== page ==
2.) I fear that the largest turbines available will be installed on Vermont ridgelines. Wind power is a young technology and new, larger turbines are being developed. The Searsburg turbines are 550 kW turbines. 1.5 MW turbines were next offered, then 1.8 MW then 2.3 MW for the Glebe Mt. project. Bob Charlebois (CVPS/Catamount) said (Rutland Herald) that they proposed the largest turbines available. He said that if larger ones were available, they would have proposed those. Now 5 MW turbines (600 ft. high, the rotor sweeping an area of 3 football fields) are available. Larger turbines are in development (to a theoretical limit of 20 MW.) Ridgelines require the largest turbines that can be used because only ridges are available for energy capture while in the plains the turbines are placed in an array to extract energy from across an area. Larger turbines there would only mean fewer of them. A flat area can be blanketed by turbines, more smaller ones, fewer larger ones, extracting in either case all the available wind energy. Ridges, however, yield little of what’s available area-wide, the valleys between being unavailable, so turbines must be located on the ridges and can only extract more energy by sweeping more area (larger turbines.)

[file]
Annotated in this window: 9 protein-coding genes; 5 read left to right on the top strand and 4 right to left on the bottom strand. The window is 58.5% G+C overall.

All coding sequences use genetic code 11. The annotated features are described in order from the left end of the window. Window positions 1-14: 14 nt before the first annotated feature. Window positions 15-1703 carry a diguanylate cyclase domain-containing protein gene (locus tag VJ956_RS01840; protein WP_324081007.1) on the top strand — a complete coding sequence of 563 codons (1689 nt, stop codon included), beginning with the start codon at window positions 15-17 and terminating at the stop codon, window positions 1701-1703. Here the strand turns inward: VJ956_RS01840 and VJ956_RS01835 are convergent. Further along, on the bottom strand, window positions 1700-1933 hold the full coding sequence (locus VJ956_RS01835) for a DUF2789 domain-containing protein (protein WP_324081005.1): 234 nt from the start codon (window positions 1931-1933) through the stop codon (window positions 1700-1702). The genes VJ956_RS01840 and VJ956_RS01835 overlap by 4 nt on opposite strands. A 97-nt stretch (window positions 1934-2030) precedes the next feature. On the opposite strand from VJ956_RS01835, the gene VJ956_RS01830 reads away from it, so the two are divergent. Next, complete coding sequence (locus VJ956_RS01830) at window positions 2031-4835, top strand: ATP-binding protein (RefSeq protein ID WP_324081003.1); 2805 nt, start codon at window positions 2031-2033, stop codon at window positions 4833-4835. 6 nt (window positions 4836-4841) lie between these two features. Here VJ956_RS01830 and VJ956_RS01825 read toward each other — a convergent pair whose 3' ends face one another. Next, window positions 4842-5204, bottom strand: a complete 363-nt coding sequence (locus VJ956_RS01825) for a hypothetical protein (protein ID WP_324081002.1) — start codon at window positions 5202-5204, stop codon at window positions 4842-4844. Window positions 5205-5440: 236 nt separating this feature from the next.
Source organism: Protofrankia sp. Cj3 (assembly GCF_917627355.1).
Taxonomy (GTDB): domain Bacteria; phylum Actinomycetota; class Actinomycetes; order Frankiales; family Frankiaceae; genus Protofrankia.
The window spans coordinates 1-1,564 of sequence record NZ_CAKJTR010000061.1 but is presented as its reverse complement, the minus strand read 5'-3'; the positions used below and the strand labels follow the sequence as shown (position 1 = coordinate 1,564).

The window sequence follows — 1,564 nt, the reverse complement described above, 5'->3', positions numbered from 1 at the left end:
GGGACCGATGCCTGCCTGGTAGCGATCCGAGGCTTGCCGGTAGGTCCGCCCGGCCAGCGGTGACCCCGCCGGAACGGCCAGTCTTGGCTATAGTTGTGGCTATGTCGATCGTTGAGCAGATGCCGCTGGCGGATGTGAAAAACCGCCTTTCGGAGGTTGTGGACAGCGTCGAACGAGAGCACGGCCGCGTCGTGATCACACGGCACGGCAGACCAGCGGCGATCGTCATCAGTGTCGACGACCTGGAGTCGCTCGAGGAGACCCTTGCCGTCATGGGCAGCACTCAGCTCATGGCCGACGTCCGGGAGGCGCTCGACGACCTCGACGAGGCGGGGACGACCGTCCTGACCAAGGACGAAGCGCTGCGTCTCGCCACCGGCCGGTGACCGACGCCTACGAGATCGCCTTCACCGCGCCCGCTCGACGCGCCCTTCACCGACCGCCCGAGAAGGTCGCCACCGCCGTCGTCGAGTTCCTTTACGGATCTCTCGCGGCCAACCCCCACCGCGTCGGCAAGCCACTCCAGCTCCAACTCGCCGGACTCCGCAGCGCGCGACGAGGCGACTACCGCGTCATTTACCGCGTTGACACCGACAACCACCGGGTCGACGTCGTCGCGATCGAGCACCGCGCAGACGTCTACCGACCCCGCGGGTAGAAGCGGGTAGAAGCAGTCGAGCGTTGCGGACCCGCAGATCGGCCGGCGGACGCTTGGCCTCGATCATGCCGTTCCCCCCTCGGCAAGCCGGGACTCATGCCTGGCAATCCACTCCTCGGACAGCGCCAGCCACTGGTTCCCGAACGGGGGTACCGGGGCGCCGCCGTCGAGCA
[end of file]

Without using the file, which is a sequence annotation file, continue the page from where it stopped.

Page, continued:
3.) I fear that once some turbines are accepted, it will be argued that, “the ridges are already ruined” justifying installing more turbines. I hike (as should all of us who can) the Green Mountains. I hike partially for the spectacular views of open, wild mountains and ridges that go on to the horizon. It’s a great reason to live and hike in Vermont. Once the turbines go in we will no longer have that view. It will be, more and more, with each additional wind farm, a view of wind farms, powerlines and their access roads.